UN: 40 million more faced acute hunger in 2021

Among 53 countries facing the problem, the most affected include the Democratic Republic of Congo, Ethiopia, Yemen and Afghanistan

Hawa Mohamed Isack (R), 60, drinks water at a water distribution point at Muuri camp, one of the 500 camps for internally displaced persons (IDPs) in town, in Baidoa, Somalia, on February 13, 2022. Insufficient rainfall since late 2020 has come as a fatal blow to populations already suffering from a locust invasion between 2019 and 2021, the Covid-19 pandemic. For several weeks, humanitarian organizations have multiplied alerts on the situation in the Horn of Africa, which raises fears of a tragedy similar to that of 2011, the last famine that killed 260,000 people in Somalia. Desperate, hungry and thirsty, more and more people are flocking to Baidoa from rural areas of southern Somalia, one of the regions hardest hit by the drought that is engulfing the Horn of Africa.

The number of people facing hunger rose to 193 million last year as conflict, climate change and economic crises ravaged people’s livelihoods, the UN’s Food and Agriculture Organization said Wednesday.

While experts have warned that Russia’s war in Ukraine could cause famine, the FAO said in an annual report that nearly 40 million more people were pushed into “acute food insecurity” in 2021.

Among 53 countries facing the problem, the most affected include the Democratic Republic of Congo, Ethiopia, Yemen and Afghanistan where millions face hunger after the country plunged into financial crisis following the Taliban takeover in 2021. The United Nations defines “acute food insecurity” as when a person’s inability to consume adequate food puts their lives or livelihoods in immediate danger.

“This is hunger that threatens to slide into famine and cause widespread death,” the FAO said.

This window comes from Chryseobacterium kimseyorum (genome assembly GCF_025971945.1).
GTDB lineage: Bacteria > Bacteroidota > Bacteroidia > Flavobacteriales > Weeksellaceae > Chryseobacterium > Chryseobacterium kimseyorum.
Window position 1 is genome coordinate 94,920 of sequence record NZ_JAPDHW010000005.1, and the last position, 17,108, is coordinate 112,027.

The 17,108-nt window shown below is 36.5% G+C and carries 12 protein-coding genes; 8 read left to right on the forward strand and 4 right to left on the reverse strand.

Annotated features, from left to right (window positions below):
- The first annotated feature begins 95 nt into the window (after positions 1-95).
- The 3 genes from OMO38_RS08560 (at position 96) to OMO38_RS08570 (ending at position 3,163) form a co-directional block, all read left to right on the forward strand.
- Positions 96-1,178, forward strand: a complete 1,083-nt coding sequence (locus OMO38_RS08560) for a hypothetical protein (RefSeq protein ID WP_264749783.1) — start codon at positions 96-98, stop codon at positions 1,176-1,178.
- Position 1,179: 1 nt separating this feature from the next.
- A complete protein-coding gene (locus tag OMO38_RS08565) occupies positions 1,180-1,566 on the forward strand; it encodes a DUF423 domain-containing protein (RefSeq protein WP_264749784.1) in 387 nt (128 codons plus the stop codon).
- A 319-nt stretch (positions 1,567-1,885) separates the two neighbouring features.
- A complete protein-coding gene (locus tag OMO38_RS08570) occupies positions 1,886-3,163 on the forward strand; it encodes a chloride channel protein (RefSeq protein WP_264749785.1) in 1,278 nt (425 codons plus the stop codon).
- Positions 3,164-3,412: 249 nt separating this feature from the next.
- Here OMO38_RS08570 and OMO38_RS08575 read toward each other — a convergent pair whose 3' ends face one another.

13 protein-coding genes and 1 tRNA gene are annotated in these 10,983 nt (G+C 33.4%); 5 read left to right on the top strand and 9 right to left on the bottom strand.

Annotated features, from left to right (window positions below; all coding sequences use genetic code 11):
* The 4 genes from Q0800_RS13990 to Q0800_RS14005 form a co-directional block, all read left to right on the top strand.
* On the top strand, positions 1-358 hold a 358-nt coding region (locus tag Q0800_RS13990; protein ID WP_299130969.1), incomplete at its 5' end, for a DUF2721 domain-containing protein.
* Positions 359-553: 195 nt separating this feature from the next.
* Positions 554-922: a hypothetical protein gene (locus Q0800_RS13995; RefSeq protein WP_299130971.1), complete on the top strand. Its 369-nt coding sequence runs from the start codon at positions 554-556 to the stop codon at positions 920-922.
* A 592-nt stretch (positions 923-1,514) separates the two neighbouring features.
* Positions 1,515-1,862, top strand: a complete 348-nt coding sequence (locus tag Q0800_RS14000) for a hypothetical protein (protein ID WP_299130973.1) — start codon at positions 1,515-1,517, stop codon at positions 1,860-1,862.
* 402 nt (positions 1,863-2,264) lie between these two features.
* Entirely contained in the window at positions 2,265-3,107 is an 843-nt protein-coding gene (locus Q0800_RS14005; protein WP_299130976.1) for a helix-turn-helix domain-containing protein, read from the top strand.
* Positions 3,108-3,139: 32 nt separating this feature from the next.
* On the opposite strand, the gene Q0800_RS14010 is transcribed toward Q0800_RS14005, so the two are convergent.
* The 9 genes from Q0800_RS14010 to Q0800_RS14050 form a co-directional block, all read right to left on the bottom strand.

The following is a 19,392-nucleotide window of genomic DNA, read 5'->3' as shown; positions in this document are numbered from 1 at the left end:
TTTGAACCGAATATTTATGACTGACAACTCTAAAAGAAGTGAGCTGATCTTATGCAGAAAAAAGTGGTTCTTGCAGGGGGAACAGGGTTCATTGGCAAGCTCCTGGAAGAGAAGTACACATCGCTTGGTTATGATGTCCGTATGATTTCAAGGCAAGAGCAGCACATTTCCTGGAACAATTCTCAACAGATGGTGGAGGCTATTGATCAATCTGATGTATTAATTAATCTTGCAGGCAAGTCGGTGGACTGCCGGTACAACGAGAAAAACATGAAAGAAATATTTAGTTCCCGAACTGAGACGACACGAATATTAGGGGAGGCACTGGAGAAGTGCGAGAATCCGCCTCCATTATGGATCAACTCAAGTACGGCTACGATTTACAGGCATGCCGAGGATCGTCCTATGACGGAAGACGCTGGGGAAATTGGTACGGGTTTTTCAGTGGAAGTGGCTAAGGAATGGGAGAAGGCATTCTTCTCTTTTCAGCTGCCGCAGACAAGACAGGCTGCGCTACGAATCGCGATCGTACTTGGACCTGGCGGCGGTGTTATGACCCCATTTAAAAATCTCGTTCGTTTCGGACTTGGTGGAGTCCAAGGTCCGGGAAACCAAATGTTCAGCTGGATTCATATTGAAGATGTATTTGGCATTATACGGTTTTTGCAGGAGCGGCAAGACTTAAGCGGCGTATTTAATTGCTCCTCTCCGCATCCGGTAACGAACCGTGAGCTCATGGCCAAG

The number has risen constantly since the first report was published by the FAO, the World Food Programme and the European Union in 2016. The increase in 2021 has been “driven by a toxic triple combination of conflict, weather extremes and economic shocks”, with people affected in 53 countries, the FAO said.

Although the report does not take into account the conflict in Ukraine, the FAO said the war “stands to have the most devastating impacts on food crisis countries and on those on the brink of famine”.

Russia and Ukraine are major exporters of essential agricultural products, ranging from wheat and sunflower oil to fertiliser, and the FAO has previously said the conflict sent world food prices to an all-time high in March.

“The war has already highlighted the interconnected nature and fragility of global food systems,” the FAO said.

Outlook ‘not good’

The agency noted that several countries battling major food crises obtained almost all of their wheat imports from Russia and Ukraine last year, including Somalia, the Democratic Republic of Congo and Madagascar. The FAO warned that the “outlook moving forward is not good”.

“Today, if more is not done to support rural communities, the scale of the devastation in terms of hunger and lost livelihoods will be appalling,” the report said.

“Urgent humanitarian action is needed on a massive scale to prevent that from happening,” it said.

In 2021, conflict and insecurity was the main driver of acute hunger in 24 countries, affecting 139 million people. Economic “shocks”, worsened by the impact of COVID, hit 30.2 million people in 21 countries.

Extreme weather was the main driver of acute food insecurity for 23.5 million people in eight African countries. The FAO said it needs $1.5 billion to stabilise and increase local food production in at-risk regions where planting season is starting.

“There is no time to waste,” it said as it meets on the issue on Wednesday.

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